Nicaragua ratified the Convention on 30 November 1998, and the Convention entered into force for Nicaragua on 1 May 1999.
Stockpile Destruction (Article 4)
In its initial transparency report submitted on 30 September 1999, Nicaragua reported stockpiled anti-personnel mines under its ownership or possession or under its jurisdiction or control.
In its transparency report submitted on 30 April 2003, Nicaragua reported that it had completed the destruction of all stockpiled anti-personnel mines.
In total, Nicaragua reported having destroyed 133,435 mines.
Retained Mines (Article 3)
Notwithstanding the obligation to destroy all stockpiled anti-personnel mines, the Convention permits the retention of the minimum number of anti-personnel mines absolutely necessary for the development of and training in mine detection, mine clearance, or mine destruction techniques. As of 2013, Nicaragua has reported having retained 448 anti-personnel mines for these permitted purposes.
Mine Clearance (Article 5)
In its initial transparency report, Nicaragua reported areas under its jurisdiction or control in which anti-personnel mines were known or suspected to be emplaced.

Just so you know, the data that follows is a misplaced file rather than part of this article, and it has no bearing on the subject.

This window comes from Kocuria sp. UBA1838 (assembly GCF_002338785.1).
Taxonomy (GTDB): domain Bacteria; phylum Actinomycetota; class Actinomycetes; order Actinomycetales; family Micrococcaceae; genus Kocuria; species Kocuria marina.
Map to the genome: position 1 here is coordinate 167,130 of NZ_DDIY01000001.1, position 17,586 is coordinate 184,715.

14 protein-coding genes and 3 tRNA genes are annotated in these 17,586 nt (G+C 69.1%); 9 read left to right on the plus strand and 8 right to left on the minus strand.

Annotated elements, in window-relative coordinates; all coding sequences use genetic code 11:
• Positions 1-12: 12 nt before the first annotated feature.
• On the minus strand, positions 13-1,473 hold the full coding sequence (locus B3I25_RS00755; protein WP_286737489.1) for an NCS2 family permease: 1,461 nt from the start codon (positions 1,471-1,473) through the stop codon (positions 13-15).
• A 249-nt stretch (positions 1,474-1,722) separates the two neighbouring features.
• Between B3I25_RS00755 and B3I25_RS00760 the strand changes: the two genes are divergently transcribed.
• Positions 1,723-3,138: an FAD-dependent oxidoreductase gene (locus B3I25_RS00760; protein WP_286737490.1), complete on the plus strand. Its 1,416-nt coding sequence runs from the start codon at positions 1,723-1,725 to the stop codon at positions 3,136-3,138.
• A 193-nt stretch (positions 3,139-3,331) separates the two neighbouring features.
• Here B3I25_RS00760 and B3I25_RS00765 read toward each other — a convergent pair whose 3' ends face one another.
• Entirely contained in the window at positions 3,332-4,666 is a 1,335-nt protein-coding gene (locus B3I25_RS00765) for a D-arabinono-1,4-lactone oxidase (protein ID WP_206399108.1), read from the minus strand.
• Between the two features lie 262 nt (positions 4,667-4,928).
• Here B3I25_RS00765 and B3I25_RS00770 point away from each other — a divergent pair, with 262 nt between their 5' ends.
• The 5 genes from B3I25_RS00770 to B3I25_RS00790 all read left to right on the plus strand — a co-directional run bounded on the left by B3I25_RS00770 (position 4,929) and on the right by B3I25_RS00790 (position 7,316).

In accordance with Article 5 of the Convention, Nicaragua undertook to destroy or ensure the destruction of all anti-personnel mines in these areas as soon as possible but not later than 1 May 2009.
On 9 October 2008, Nicaragua submitted a request to extend its deadline. The request was granted at the Ninth Meeting of the States Parties, and a new deadline was set for 1 May 2010.
At the 2010 Meeting of the Standing Committee on Mine Clearance, Nicaragua announced that the last mine had been removed from the ground on 13 April 2010. By complying with Article 5 of the Convention, Nicaragua ensured that Central America became the world’s first mine-free region. A formal Declaration of Completion was presented by Nicaragua’s Minister of Foreign Affairs on 30 November 2010 at the Tenth Meeting of the States Parties.
Nicaragua is one of the 30 States Parties to have reported responsibility for significant number of landmine survivors. Nicaragua is also a State Party to the Convention on the Rights of Persons with Disabilities.
Nicaragua's Extension Request Received 29 March 2008 Spanish PDF 21KB
Nicaragua's Extension Request Executive Summary PDF 32KB
Nicaragua's Extension Request Analysis PDF 139KB
Nicaragua's Extension Request Decision PDF 74KB
Declaration of Completion, 1 May 2010 Spanish PDF 308KB
Article 7 Report submitted in
Press Release | Nicaragua free of all known landmines; Central America now a mine-free region | English PDF 302KB | French PDF 392KB | Spanish PDF 298KB
Nicaraguan Minister of Foreign Affairs, Ruth Tapia, declares Nicaragua free of landmines